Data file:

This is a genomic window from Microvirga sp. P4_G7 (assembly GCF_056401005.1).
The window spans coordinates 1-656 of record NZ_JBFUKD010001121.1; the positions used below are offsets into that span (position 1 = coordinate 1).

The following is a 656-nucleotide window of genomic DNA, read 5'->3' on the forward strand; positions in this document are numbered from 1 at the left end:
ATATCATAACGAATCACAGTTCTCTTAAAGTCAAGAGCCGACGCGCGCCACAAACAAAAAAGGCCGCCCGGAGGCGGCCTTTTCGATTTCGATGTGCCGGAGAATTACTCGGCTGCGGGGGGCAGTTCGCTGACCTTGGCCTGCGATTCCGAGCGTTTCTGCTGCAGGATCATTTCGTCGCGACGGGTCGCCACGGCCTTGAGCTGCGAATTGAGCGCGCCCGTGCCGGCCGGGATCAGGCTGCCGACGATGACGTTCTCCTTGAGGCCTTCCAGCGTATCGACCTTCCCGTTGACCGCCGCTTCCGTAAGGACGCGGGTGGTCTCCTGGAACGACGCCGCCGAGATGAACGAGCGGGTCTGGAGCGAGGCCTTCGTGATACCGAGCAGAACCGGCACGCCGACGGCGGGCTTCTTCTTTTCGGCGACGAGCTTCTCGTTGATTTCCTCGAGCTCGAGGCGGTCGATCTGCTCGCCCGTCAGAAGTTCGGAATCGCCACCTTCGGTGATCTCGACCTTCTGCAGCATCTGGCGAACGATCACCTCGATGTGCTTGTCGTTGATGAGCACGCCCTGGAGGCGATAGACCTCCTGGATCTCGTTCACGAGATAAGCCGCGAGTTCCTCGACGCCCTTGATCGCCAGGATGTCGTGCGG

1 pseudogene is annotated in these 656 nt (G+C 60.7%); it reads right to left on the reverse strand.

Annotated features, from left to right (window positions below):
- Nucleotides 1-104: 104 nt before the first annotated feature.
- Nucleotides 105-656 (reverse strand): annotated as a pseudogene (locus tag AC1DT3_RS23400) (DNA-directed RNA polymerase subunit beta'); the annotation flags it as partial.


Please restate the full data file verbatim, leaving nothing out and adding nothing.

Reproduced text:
This is a genomic window from Microvirga sp. P4_G7 (assembly GCF_056401005.1).
The window spans coordinates 1-656 of record NZ_JBFUKD010001121.1; the positions used below are offsets into that span (position 1 = coordinate 1).

The following is a 656-nucleotide window of genomic DNA, read 5'->3' on the forward strand; positions in this document are numbered from 1 at the left end:
ATATCATAACGAATCACAGTTCTCTTAAAGTCAAGAGCCGACGCGCGCCACAAACAAAAAAGGCCGCCCGGAGGCGGCCTTTTCGATTTCGATGTGCCGGAGAATTACTCGGCTGCGGGGGGCAGTTCGCTGACCTTGGCCTGCGATTCCGAGCGTTTCTGCTGCAGGATCATTTCGTCGCGACGGGTCGCCACGGCCTTGAGCTGCGAATTGAGCGCGCCCGTGCCGGCCGGGATCAGGCTGCCGACGATGACGTTCTCCTTGAGGCCTTCCAGCGTATCGACCTTCCCGTTGACCGCCGCTTCCGTAAGGACGCGGGTGGTCTCCTGGAACGACGCCGCCGAGATGAACGAGCGGGTCTGGAGCGAGGCCTTCGTGATACCGAGCAGAACCGGCACGCCGACGGCGGGCTTCTTCTTTTCGGCGACGAGCTTCTCGTTGATTTCCTCGAGCTCGAGGCGGTCGATCTGCTCGCCCGTCAGAAGTTCGGAATCGCCACCTTCGGTGATCTCGACCTTCTGCAGCATCTGGCGAACGATCACCTCGATGTGCTTGTCGTTGATGAGCACGCCCTGGAGGCGATAGACCTCCTGGATCTCGTTCACGAGATAAGCCGCGAGTTCCTCGACGCCCTTGATCGCCAGGATGTCGTGCGG

1 pseudogene is annotated in these 656 nt (G+C 60.7%); it reads right to left on the reverse strand.

Annotated features, from left to right (window positions below):
- Nucleotides 1-104: 104 nt before the first annotated feature.
- Nucleotides 105-656 (reverse strand): annotated as a pseudogene (locus tag AC1DT3_RS23400) (DNA-directed RNA polymerase subunit beta'); the annotation flags it as partial.